Should I enroll my child in Preschool?

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What is Preschool?

There are many terms used alternately to describe a learning environment for two to four year olds before Kindergarten. Some of these are not considered preschool, depending on their curriculum and settings. You’ve probably heard them referred to as childcare centers, daycare, nursery schools or pre-k.

Daycare Centers are usually opened for a full day anywhere from 7am to 7pm in the evenings. Daycare Centers are often associated with parents who have to work and have no one else they can put the care of their child in. Daycare or Childcare centers often take in children from infants to four or five years old, some older in special situations.

Head Start is a free federally funded preschool program that operates in all 50 states in America. Head start offers comprehensive programs designed to incorporate health, nutrition, education and social services for low-income families.

If you are struggling with the decision whether to enroll your child into preschool here are some guidelines:

Positive reasons to let your child attend preschool : Promote your child’s independence. They will learn how to get along with other children, especially if they don’t have other children their age to interact with. They will be exposed to learning rules and routines of a classroom environment as well as have access to books and art materials. Your child can learn to develop language and communication skills.

Reasons to reconsider preschool would be: You or your child may not be emotionally ready to separate, even for a few hours. If you are enjoying being with your son or daughter and are able to stay at home with them, then, by all means, do so. Make memories with them and have fun in the early years. It’s ok to wait another year. If you feel that you are already providing a fulfilling preschool experience for your child and they are able to interact with other children their age, then you don’t need to worry about making the right decision. You may listen to well-meaning friends or relatives, but this is a decision best made by you.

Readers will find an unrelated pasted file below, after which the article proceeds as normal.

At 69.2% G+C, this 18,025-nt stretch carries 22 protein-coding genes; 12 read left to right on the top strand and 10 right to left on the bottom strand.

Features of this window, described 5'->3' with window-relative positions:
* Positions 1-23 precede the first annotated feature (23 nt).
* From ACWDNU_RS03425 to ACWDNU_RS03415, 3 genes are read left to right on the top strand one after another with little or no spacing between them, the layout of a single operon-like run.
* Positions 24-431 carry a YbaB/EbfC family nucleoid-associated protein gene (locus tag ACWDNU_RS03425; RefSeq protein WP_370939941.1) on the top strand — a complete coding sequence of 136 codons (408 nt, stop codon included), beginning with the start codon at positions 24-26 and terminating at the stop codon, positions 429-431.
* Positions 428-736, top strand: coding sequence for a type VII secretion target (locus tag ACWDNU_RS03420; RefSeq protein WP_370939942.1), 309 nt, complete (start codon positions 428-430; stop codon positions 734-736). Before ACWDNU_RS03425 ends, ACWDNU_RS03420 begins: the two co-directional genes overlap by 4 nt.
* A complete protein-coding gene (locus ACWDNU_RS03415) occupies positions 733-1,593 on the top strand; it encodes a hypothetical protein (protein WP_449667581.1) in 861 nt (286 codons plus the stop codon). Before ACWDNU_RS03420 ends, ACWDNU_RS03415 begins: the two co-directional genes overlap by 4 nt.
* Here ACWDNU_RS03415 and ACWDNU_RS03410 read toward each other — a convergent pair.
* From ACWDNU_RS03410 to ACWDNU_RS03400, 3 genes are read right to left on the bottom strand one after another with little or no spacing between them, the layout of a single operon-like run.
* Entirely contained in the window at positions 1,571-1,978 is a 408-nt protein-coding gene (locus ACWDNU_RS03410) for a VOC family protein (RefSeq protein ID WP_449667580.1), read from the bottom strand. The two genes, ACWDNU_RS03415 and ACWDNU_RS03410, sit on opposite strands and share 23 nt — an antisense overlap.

Some questions to ask yourself and/or the preschool before making a final decision:

(Observe for yourself) Does the facility look clean and welcoming?

What is your discipline policy?

Is the staff CPR certified? What about general first aid?

How is the security here?

(Observe for yourself) Do the children look happy and relaxed?

(Ask yourself) Can I picture my child being happy here?

If you’ve already decided to put them into preschool and you or your child is having a little separation anxiety, you will probably be able to hang around the school for a bit of time before leaving. Keep in mind, you never want to “sneak out” of the school. Be sure to tell your son or daughter that you are leaving and you will be back. Hugs and kisses. Be strong and smile. Even if you feel like crying or frowning, don’t. If you let them know you’re sad, they’ll pick up on your feelings and start to become upset.

Whatever your decision, be informed and you will be assured that you’ve made the right choice.

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